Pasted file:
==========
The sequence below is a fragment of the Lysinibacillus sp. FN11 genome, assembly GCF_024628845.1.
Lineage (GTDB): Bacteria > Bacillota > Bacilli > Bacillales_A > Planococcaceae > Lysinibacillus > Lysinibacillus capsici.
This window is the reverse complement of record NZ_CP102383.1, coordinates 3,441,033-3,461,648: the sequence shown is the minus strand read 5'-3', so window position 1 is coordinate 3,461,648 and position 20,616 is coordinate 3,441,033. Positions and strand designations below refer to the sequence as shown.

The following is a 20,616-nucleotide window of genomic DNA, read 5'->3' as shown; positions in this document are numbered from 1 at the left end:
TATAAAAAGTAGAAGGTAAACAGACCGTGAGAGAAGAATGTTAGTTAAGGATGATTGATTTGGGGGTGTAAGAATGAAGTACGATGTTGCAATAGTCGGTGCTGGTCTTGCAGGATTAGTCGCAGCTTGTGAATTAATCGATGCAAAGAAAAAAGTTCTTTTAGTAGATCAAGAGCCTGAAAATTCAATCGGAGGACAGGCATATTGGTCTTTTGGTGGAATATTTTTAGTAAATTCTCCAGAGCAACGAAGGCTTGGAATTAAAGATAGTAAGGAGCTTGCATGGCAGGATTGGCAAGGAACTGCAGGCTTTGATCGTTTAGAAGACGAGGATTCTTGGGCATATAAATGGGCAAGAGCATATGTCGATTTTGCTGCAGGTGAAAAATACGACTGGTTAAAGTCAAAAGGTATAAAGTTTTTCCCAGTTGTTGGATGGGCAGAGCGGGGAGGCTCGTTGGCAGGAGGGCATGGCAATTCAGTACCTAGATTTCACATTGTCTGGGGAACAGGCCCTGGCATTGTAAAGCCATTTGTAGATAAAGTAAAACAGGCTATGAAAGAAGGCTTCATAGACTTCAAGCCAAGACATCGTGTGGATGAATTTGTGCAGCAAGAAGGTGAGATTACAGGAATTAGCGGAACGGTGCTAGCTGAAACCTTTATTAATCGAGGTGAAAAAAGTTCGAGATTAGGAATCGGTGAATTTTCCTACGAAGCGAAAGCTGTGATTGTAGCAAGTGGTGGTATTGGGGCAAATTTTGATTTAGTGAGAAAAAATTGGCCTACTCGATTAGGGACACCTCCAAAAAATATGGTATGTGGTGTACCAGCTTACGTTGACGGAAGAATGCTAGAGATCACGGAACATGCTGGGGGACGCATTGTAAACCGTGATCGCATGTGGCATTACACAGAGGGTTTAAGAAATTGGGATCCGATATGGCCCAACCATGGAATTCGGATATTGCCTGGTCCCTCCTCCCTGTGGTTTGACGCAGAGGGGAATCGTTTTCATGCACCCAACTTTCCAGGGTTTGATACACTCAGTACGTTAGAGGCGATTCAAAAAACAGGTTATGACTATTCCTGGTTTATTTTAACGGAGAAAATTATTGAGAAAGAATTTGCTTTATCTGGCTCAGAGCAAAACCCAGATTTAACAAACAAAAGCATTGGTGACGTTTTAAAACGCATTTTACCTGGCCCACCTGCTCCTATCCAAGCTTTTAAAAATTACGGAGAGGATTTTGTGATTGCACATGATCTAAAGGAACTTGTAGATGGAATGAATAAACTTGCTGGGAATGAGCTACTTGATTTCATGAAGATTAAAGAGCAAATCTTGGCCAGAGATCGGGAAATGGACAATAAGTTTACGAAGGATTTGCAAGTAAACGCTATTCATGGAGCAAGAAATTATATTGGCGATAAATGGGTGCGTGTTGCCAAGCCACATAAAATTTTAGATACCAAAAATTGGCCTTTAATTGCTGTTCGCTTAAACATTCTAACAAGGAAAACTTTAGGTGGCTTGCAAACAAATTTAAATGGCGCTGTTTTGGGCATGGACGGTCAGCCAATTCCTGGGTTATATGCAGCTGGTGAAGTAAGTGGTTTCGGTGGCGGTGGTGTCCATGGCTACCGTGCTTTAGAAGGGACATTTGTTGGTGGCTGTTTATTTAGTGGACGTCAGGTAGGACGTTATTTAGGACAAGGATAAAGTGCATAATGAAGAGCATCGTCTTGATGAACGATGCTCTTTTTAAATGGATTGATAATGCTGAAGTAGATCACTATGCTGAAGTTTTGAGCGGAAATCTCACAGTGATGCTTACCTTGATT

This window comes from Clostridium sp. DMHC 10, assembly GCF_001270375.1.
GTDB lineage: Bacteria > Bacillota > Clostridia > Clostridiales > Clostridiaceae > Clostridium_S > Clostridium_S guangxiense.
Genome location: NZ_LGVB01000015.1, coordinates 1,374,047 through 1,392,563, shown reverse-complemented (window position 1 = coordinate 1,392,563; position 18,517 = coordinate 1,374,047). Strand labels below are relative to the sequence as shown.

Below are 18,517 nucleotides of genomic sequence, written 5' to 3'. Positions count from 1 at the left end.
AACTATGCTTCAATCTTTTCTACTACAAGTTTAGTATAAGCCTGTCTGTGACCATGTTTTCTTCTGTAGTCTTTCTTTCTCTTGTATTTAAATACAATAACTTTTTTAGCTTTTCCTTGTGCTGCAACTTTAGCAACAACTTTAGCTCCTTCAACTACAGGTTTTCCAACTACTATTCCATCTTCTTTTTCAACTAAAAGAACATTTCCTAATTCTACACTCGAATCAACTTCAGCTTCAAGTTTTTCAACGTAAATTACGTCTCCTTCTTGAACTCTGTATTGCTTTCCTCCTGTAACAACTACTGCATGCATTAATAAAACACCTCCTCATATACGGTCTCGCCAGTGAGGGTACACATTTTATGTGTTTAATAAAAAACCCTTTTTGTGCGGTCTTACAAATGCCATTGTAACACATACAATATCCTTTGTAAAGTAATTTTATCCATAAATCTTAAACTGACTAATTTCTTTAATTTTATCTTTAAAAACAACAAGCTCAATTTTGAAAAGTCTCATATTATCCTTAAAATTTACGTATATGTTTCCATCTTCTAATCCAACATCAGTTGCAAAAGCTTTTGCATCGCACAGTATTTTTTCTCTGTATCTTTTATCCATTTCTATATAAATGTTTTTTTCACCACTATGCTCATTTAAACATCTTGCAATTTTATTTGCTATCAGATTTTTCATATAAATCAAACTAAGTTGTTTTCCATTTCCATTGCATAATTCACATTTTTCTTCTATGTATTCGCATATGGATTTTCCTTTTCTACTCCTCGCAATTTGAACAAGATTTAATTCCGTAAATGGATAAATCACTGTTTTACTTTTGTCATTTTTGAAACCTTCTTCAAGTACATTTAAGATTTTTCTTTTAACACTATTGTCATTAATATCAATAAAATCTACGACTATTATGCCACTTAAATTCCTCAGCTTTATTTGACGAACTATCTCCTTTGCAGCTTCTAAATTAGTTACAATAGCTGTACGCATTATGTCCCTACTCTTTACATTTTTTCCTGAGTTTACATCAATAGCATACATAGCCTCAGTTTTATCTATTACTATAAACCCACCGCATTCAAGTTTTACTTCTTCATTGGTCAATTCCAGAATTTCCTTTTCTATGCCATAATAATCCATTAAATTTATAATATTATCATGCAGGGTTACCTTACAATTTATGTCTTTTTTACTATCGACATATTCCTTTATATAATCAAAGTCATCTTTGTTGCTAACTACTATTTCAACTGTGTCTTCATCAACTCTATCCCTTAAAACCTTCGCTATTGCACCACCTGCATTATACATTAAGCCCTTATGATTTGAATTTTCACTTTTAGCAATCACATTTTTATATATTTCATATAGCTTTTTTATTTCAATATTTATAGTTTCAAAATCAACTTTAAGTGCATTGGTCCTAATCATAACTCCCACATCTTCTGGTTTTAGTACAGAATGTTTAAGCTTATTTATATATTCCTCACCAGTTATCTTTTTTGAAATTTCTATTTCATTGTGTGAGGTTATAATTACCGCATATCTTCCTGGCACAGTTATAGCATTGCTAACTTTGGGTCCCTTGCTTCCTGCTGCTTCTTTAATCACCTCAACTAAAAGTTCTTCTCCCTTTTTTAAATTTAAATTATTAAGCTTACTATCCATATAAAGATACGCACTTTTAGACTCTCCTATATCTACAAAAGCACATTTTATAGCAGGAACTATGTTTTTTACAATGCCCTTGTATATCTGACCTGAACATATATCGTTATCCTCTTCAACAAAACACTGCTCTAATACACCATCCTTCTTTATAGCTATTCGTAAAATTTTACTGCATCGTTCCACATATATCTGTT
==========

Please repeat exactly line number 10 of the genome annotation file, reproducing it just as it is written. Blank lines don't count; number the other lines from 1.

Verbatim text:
AACTATGCTTCAATCTTTTCTACTACAAGTTTAGTATAAGCCTGTCTGTGACCATGTTTTCTTCTGTAGTCTTTCTTTCTCTTGTATTTAAATACAATAACTTTTTTAGCTTTTCCTTGTGCTGCAACTTTAGCAACAACTTTAGCTCCTTCAACTACAGGTTTTCCAACTACTATTCCATCTTCTTTTTCAACTAAAAGAACATTTCCTAATTCTACACTCGAATCAACTTCAGCTTCAAGTTTTTCAACGTAAATTACGTCTCCTTCTTGAACTCTGTATTGCTTTCCTCCTGTAACAACTACTGCATGCATTAATAAAACACCTCCTCATATACGGTCTCGCCAGTGAGGGTACACATTTTATGTGTTTAATAAAAAACCCTTTTTGTGCGGTCTTACAAATGCCATTGTAACACATACAATATCCTTTGTAAAGTAATTTTATCCATAAATCTTAAACTGACTAATTTCTTTAATTTTATCTTTAAAAACAACAAGCTCAATTTTGAAAAGTCTCATATTATCCTTAAAATTTACGTATATGTTTCCATCTTCTAATCCAACATCAGTTGCAAAAGCTTTTGCATCGCACAGTATTTTTTCTCTGTATCTTTTATCCATTTCTATATAAATGTTTTTTTCACCACTATGCTCATTTAAACATCTTGCAATTTTATTTGCTATCAGATTTTTCATATAAATCAAACTAAGTTGTTTTCCATTTCCATTGCATAATTCACATTTTTCTTCTATGTATTCGCATATGGATTTTCCTTTTCTACTCCTCGCAATTTGAACAAGATTTAATTCCGTAAATGGATAAATCACTGTTTTACTTTTGTCATTTTTGAAACCTTCTTCAAGTACATTTAAGATTTTTCTTTTAACACTATTGTCATTAATATCAATAAAATCTACGACTATTATGCCACTTAAATTCCTCAGCTTTATTTGACGAACTATCTCCTTTGCAGCTTCTAAATTAGTTACAATAGCTGTACGCATTATGTCCCTACTCTTTACATTTTTTCCTGAGTTTACATCAATAGCATACATAGCCTCAGTTTTATCTATTACTATAAACCCACCGCATTCAAGTTTTACTTCTTCATTGGTCAATTCCAGAATTTCCTTTTCTATGCCATAATAATCCATTAAATTTATAATATTATCATGCAGGGTTACCTTACAATTTATGTCTTTTTTACTATCGACATATTCCTTTATATAATCAAAGTCATCTTTGTTGCTAACTACTATTTCAACTGTGTCTTCATCAACTCTATCCCTTAAAACCTTCGCTATTGCACCACCTGCATTATACATTAAGCCCTTATGATTTGAATTTTCACTTTTAGCAATCACATTTTTATATATTTCATATAGCTTTTTTATTTCAATATTTATAGTTTCAAAATCAACTTTAAGTGCATTGGTCCTAATCATAACTCCCACATCTTCTGGTTTTAGTACAGAATGTTTAAGCTTATTTATATATTCCTCACCAGTTATCTTTTTTGAAATTTCTATTTCATTGTGTGAGGTTATAATTACCGCATATCTTCCTGGCACAGTTATAGCATTGCTAACTTTGGGTCCCTTGCTTCCTGCTGCTTCTTTAATCACCTCAACTAAAAGTTCTTCTCCCTTTTTTAAATTTAAATTATTAAGCTTACTATCCATATAAAGATACGCACTTTTAGACTCTCCTATATCTACAAAAGCACATTTTATAGCAGGAACTATGTTTTTTACAATGCCCTTGTATATCTGACCTGAACATATATCGTTATCCTCTTCAACAAAACACTGCTCTAATACACCATCCTTCTTTATAGCTATTCGTAAAATTTTACTGCATCGTTCCACATATATCTGTT